It was day one of my six day tour through Etosha National Park and Sossusvlei with Chameleon Safaris. I met the four other people who would be embarking on this adventure with me, along with our guide Beanie. We studied the map of where we would be visiting, loaded up the trailer, and hit the road. The miles passed quickly as we headed out of Windhoek, and we made it to Taleni Etosha Village just before sunset. This lodge, located just outside of the park, is where rustic meets luxury; you get the African bush feel with five star service. My roommate and I were in love with all the details, including a rain head outdoor shower. Our room was in a permanent tent complete with fluffy down comforters and a heater. We took a short rest while our guide whipped up a delicious meal of grilled pork chops, sausages, potatoes, and stuffed gem squash, finished off with fresh fruit with custard for dessert. Not too shabby ;)
- Etosha means ‘place of dry water’ as at the very heart of it is a huge 5,000 sq. km. pan (salt pan desert). In the rainy season this pan is filled with water, but in the winter it’s completely dry.
- It’s nearly 23,000 sq. km, making it one of Southern Africa’s finest game reserves.
- While the park does have camps, most visitors choose to stay outside of the park to enjoy better accommodation and service.
- The park is home to hundreds of mammals and bird species, including the rare Black Rhino.
It was early to bed so we could get up the next morning to be one of the first to enter the park. Etosha is strict that you must be out of the park by sunset so we needed to maximize our time there. We stopped for tea, coffee, and hot chocolate at reception before leaving at 6:30am. Not five minutes passed the gates and we spotted a lion. It was beautiful with the sun rising in the backdrop. He crossed the road and skulked around for a bit, before resting under a tree.
We continued our drive spotting lots of springbok and zebras almost immediately. Throughout the day, we would visit several waterholes which are an excellent place to spot animals in the dry season.
We also made a stop at the Etosha Pan, to see it’s vast and endless view. Just before lunch we stopped at a busy waterhole and saw, not only a male lion resting nearby, but several female lions hiding in the brush. There were loads of springbok in the area and various other animals approaching, apparently unaware of their feline friends. We looked on, anxiously hoping to spot a kill. After some time, we decided to go have lunch in Halali and make a stop back by later.
When we returned, the male lion hadn’t even moved. I take that back- he had rolled over to his other side (I guess he likes an even tan). His laziness did little to scare away a mature giraffe who sauntered on by. This waterhole was also where we spotted our first elephant of the day. He walked ever so slowly to the waterhole, strolled near the lion, and finally the lion got up! At this point it was time to leave the waterhole, as we were already running late to get out of the park.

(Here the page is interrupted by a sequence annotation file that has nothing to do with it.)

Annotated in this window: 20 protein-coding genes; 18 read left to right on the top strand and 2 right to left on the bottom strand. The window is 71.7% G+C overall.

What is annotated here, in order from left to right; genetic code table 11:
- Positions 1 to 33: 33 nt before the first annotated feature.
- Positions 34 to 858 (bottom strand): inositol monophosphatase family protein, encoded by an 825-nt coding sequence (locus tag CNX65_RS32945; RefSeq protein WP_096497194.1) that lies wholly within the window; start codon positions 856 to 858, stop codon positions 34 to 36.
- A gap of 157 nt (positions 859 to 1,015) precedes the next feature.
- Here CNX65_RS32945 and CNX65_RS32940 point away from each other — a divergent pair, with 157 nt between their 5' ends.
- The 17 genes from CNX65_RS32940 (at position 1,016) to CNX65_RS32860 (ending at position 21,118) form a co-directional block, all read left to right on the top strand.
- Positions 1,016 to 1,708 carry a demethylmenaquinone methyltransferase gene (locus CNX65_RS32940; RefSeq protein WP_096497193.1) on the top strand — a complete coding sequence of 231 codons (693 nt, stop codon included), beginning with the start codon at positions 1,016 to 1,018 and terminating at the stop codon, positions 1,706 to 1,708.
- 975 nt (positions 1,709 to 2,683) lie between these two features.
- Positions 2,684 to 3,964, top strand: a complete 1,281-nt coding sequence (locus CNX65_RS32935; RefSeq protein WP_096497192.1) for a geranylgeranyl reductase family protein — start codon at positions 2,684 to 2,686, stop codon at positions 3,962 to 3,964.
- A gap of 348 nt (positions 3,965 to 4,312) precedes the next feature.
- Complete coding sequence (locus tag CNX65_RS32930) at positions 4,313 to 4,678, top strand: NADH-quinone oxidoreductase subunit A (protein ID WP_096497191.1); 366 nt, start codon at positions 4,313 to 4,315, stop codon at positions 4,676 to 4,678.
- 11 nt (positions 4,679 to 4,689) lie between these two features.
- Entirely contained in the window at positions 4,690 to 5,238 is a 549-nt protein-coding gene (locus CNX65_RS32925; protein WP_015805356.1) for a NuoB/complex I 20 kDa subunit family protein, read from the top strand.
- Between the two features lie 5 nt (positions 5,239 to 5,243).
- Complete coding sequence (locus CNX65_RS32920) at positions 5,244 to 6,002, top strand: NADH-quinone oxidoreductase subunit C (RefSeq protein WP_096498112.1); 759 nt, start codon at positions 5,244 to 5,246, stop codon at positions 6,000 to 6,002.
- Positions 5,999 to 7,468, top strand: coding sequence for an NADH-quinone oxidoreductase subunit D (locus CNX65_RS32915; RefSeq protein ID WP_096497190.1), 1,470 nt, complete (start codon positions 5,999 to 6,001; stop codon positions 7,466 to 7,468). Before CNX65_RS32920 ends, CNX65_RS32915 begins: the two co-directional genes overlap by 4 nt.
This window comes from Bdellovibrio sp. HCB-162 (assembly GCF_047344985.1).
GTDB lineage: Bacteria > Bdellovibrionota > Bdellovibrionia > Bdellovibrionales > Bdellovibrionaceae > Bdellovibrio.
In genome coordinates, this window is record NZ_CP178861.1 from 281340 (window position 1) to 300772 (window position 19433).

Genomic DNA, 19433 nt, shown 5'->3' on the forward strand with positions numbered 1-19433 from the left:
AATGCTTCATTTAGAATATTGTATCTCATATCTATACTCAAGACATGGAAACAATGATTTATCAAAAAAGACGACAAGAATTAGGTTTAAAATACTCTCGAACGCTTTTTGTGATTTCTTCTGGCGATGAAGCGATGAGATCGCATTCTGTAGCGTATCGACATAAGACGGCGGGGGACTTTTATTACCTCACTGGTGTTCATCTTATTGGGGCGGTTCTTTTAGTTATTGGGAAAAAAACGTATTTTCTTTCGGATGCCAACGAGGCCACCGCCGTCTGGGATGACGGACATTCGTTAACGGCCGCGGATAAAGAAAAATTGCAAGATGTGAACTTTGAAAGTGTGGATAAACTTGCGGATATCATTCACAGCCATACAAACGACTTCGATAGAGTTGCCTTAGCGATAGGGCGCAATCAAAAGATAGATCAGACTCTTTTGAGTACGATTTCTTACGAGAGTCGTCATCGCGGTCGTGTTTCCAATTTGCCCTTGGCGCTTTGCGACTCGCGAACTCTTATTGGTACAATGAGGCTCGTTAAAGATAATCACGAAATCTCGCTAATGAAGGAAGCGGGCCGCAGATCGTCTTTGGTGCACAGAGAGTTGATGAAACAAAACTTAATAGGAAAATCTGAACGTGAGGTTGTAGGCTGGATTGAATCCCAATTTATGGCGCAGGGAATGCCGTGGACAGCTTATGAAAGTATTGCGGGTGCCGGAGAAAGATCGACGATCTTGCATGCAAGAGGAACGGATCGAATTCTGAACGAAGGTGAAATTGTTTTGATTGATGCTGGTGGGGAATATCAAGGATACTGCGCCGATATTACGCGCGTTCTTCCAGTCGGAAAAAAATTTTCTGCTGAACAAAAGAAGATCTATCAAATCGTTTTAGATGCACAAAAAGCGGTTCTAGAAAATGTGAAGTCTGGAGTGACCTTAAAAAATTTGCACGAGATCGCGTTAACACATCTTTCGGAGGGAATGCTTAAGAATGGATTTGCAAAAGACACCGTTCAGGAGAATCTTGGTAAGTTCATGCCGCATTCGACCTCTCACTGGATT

On our drive back to the main gate, we spotted some awesome birds. Our guide described every bird as awesome and tried to spread her enthusiasm for them. While many of the birds were fascinating, I think my group was equally as intrigued by hearing the word ‘awesome’ with a South African accent. So, we tried to describe ‘awesome’ things when we could just to repeat it in a non-American accent. Ahem, but back to birds, Etosha National Park has a wide variety that is certain to satisfy the bird lover in you.
Just when we were about 15 minutes away from the main gate, there it was: a black rhino. We had no choice. Really. We had to pull over. You know you’re seeing something rare when your own guide (whom you know has probably seen it all) pulls out her camera. We were within meters of the rhino, and it was phenomenal with the sunset as a backdrop. We watched the rhino for a few minutes before realizing we HAD to go. Luckily, we passed through the gate without any problems and got back into our lodge thoroughly exhausted but thrilled with such a great day of animal sightings. Beanie, our guide, asked us to meet for dinner at 7:00. We showed up where we had dinner the previous night, to find the table empty. Hmm. Surprise! We were having a buffet dinner put on by the lodge.
This succulent meal far outweighed any of the food I have eaten on my trip to date (well, as an ice cream lover, gelato in Italy does come a close second). You could try an assortment of game meats, including oryx, kudu, and springbok as well as stir-fried vegetables, and a tempting array of desserts. I went for the oryx, as I heard it was the best of the game meats, and I savored every morsel. The chef seasoned and cooked it to perfection right in front of me. I indulged on this fantastic fare and got toasty by the open fire, before collapsing into bed from a long day.
We were up at dawn again for our last morning game drive through the park. The best sightings were at a waterhole at Okaukuejo. There were a multitude of zebras, and as we sat alongside them eating breakfast, oryx and kudu stopped in for a drink, as well as a few warthogs.
Guided Safari Tours:
I have done a total of three safaris. And I have done all of them as a guided tour. This is definitely one type of adventure that I think it is critical to have a guide for. Not only do guides know the park well and know the best places to search for animals, but they are a wealth of knowledge and information. My favorite thing I learned? That a group of zebra is called a dazzle. So next time you hit up Trivia Night at the bar, don’t forget to thank me when that question comes up!
If you are interested in the Dunes & Wildlife Tour with Chameleon Safaris, click here.
To read about the next part of the tour to Sossusvlei, click here.
And finally, to read about accommodation at Chameleon Backpackers, click here.